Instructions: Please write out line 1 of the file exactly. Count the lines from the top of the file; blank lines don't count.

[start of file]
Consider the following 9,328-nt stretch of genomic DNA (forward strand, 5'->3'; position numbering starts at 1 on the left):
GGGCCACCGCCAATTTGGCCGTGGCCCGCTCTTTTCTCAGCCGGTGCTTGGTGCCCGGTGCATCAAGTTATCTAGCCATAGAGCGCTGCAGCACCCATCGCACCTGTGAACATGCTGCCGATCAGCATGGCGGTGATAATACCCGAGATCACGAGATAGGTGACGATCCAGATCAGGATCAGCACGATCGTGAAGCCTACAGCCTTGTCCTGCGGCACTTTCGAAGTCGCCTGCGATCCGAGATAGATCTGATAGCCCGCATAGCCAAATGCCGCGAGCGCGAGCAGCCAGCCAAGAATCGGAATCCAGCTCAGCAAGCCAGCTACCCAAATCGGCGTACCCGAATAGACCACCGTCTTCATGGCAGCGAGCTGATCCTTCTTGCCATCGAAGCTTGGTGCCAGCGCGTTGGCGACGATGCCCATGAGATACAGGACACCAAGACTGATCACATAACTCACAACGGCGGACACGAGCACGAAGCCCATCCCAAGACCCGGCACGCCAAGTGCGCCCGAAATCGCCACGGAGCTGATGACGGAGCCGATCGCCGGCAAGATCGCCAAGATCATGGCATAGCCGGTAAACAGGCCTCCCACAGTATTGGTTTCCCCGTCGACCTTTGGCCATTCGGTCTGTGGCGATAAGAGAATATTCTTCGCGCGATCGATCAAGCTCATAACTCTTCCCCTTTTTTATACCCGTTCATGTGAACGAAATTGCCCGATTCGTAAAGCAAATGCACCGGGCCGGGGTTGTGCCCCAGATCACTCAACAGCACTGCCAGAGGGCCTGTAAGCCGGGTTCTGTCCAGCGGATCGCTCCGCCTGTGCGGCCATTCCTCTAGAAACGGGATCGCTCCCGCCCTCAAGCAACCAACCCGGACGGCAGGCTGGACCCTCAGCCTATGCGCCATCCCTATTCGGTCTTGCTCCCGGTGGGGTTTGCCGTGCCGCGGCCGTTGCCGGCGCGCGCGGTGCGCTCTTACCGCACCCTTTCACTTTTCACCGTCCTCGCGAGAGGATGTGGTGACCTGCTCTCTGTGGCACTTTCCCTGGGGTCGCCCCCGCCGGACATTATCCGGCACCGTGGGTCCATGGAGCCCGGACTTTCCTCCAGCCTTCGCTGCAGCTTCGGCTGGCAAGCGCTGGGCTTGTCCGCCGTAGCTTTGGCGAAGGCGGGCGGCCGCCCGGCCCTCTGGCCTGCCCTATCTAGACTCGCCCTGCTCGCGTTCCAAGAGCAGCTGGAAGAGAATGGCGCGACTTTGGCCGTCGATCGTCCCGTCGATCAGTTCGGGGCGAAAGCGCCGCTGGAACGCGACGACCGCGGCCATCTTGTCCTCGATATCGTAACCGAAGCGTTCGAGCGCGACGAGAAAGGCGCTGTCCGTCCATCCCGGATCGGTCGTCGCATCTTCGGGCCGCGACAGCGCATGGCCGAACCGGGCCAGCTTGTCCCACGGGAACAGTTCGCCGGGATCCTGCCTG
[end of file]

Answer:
Consider the following 9,328-nt stretch of genomic DNA (forward strand, 5'->3'; position numbering starts at 1 on the left):